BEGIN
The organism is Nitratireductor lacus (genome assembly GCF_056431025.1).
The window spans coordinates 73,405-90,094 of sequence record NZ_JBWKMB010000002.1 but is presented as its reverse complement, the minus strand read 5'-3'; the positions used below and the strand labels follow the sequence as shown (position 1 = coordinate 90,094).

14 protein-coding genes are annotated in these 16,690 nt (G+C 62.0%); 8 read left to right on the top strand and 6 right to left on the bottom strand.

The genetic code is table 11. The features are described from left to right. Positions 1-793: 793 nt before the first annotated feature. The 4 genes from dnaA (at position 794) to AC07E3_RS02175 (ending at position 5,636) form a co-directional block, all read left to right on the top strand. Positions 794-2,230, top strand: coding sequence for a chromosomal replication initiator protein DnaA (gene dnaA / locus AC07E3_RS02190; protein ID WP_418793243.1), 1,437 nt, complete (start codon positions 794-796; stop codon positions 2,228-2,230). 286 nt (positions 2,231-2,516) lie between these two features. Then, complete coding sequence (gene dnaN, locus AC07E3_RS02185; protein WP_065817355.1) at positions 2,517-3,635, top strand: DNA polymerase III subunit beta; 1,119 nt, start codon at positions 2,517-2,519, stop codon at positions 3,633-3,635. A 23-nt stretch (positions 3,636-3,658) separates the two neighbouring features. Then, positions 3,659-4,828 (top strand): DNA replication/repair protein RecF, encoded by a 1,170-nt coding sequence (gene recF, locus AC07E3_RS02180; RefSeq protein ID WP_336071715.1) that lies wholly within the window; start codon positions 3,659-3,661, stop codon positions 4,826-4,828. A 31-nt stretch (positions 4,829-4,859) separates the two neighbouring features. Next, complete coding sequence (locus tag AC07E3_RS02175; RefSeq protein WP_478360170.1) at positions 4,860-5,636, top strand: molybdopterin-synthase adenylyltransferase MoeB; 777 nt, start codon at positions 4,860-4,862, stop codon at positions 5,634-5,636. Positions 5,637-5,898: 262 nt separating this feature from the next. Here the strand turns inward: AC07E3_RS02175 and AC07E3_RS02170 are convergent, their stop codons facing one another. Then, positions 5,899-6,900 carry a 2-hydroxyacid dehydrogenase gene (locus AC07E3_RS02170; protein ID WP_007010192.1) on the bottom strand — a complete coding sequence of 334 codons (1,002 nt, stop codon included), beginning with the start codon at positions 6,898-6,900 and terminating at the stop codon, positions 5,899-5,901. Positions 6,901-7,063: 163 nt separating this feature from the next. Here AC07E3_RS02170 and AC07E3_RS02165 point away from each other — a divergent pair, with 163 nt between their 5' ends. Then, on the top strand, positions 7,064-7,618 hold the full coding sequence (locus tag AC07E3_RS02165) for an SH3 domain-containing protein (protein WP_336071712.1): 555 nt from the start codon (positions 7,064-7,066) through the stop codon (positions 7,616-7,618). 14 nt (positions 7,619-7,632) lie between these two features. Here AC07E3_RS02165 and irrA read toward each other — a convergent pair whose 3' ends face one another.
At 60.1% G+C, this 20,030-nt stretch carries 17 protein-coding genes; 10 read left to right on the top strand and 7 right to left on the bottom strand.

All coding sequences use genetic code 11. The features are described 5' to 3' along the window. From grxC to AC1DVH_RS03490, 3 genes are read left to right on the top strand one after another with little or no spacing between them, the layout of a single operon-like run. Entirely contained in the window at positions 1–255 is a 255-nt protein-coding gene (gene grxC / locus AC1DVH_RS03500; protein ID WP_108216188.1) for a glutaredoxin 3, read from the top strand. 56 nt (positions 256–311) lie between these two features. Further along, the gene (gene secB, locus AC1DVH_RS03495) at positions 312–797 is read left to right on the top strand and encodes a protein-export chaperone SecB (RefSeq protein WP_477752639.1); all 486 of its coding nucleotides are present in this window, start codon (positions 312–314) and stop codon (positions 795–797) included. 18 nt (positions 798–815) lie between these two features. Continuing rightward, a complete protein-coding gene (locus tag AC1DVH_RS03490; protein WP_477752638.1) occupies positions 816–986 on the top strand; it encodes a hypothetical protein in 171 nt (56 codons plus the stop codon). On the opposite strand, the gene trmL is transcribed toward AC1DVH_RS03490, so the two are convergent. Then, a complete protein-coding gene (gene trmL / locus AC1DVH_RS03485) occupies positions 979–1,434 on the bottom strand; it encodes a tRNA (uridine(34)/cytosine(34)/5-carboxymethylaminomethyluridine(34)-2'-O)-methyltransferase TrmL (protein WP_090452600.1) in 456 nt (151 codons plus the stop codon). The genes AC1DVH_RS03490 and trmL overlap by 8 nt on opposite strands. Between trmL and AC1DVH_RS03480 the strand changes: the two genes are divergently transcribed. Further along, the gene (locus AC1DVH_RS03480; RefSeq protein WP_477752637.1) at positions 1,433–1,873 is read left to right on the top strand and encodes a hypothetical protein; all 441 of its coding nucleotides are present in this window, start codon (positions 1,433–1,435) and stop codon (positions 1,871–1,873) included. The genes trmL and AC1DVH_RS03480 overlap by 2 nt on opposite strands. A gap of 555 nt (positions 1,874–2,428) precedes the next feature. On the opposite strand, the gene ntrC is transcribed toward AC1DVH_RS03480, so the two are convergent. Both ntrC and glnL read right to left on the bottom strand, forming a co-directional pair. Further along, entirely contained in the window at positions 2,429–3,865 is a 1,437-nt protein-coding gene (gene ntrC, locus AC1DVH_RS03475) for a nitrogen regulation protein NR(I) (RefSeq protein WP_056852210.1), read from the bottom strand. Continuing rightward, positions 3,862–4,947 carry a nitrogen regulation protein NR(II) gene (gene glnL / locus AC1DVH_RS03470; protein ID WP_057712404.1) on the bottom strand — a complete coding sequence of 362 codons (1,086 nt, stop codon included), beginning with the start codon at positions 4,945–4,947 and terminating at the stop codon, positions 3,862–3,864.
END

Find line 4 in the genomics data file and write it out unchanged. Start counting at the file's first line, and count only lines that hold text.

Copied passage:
The genetic code is table 11. The features are described from left to right. Positions 1-793: 793 nt before the first annotated feature. The 4 genes from dnaA (at position 794) to AC07E3_RS02175 (ending at position 5,636) form a co-directional block, all read left to right on the top strand. Positions 794-2,230, top strand: coding sequence for a chromosomal replication initiator protein DnaA (gene dnaA / locus AC07E3_RS02190; protein ID WP_418793243.1), 1,437 nt, complete (start codon positions 794-796; stop codon positions 2,228-2,230). 286 nt (positions 2,231-2,516) lie between these two features. Then, complete coding sequence (gene dnaN, locus AC07E3_RS02185; protein WP_065817355.1) at positions 2,517-3,635, top strand: DNA polymerase III subunit beta; 1,119 nt, start codon at positions 2,517-2,519, stop codon at positions 3,633-3,635. A 23-nt stretch (positions 3,636-3,658) separates the two neighbouring features. Then, positions 3,659-4,828 (top strand): DNA replication/repair protein RecF, encoded by a 1,170-nt coding sequence (gene recF, locus AC07E3_RS02180; RefSeq protein ID WP_336071715.1) that lies wholly within the window; start codon positions 3,659-3,661, stop codon positions 4,826-4,828. A 31-nt stretch (positions 4,829-4,859) separates the two neighbouring features. Next, complete coding sequence (locus tag AC07E3_RS02175; RefSeq protein WP_478360170.1) at positions 4,860-5,636, top strand: molybdopterin-synthase adenylyltransferase MoeB; 777 nt, start codon at positions 4,860-4,862, stop codon at positions 5,634-5,636. Positions 5,637-5,898: 262 nt separating this feature from the next. Here the strand turns inward: AC07E3_RS02175 and AC07E3_RS02170 are convergent, their stop codons facing one another. Then, positions 5,899-6,900 carry a 2-hydroxyacid dehydrogenase gene (locus AC07E3_RS02170; protein ID WP_007010192.1) on the bottom strand — a complete coding sequence of 334 codons (1,002 nt, stop codon included), beginning with the start codon at positions 6,898-6,900 and terminating at the stop codon, positions 5,899-5,901. Positions 6,901-7,063: 163 nt separating this feature from the next. Here AC07E3_RS02170 and AC07E3_RS02165 point away from each other — a divergent pair, with 163 nt between their 5' ends. Then, on the top strand, positions 7,064-7,618 hold the full coding sequence (locus tag AC07E3_RS02165) for an SH3 domain-containing protein (protein WP_336071712.1): 555 nt from the start codon (positions 7,064-7,066) through the stop codon (positions 7,616-7,618). 14 nt (positions 7,619-7,632) lie between these two features. Here AC07E3_RS02165 and irrA read toward each other — a convergent pair whose 3' ends face one another.